to the left in this photograph, while there is bright red lava at the mouth of the volcano.
The eruption caused substantial disruption to international travel in the spring of 2010
5: Winner (Solar System) and Overall Winner 'Jupiter with Io and Ganymede' by Damian Peach (UK)
Jupiter depicted along with two of its 64 known moons, Io and Ganymede, showing the surface of the
gas giant streaked with colourful bands and dotted with huge oval storms; detail is also visible on the two moons.
The photos which make up this composite image were taken from Barbados where the excellent atmospheric clarity
allows for exceptionally clear astronomical pictures.
6: Highly Commended (Deep Space) 'Orion, Head to Toe' by Rogelio Bernal Andreo (USA)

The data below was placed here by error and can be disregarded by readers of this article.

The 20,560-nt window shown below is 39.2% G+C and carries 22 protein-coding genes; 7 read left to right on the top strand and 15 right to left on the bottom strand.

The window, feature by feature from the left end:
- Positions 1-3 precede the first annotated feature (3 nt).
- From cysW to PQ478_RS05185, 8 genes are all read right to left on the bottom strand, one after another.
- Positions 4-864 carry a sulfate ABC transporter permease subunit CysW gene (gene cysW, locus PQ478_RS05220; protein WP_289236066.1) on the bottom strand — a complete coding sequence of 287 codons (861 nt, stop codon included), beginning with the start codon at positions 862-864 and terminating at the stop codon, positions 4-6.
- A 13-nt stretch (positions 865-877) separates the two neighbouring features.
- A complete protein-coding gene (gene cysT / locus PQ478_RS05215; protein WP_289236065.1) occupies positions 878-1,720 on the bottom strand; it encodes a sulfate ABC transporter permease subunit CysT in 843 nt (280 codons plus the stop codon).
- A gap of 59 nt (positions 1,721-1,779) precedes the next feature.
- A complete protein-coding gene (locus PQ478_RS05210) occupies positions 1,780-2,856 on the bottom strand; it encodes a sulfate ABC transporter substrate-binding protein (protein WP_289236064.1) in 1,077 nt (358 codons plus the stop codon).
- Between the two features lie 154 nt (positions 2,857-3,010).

The bright stars of the Orion constellation seen within a skyscape of fainter stars, gas and dust,
which is invisible to the naked eye. Orion is laid out from left to right in this photograph while
a huge cloud of gas and dust in which new stars are forming lies below the three stars of Orion's belt;
bright red and blue supergiant stars mark his shoulder and knee. The long exposure time and use of special
filters allows us to see the hidden beauty behind this familiar constellation.
7: Winner (Earth & Space) 'Galactic Paradise' by Tunç Tezel (Turkey).
The southern Milky Way viewed over the hilltops lined with palm trees just outside the village of
Oneroa on the coast of Mangaia in the Cook Islands, 11 July 2010. The Milky Way galaxy contains
hundreds of billions of stars in a disc-like structure and this Southern Hemisphere view highlights
dark clouds of dust that aboriginal Australian astronomers called the 'Emu in the sky'.
The panorama was made using nine 30 second exposures and the humidity and moisture created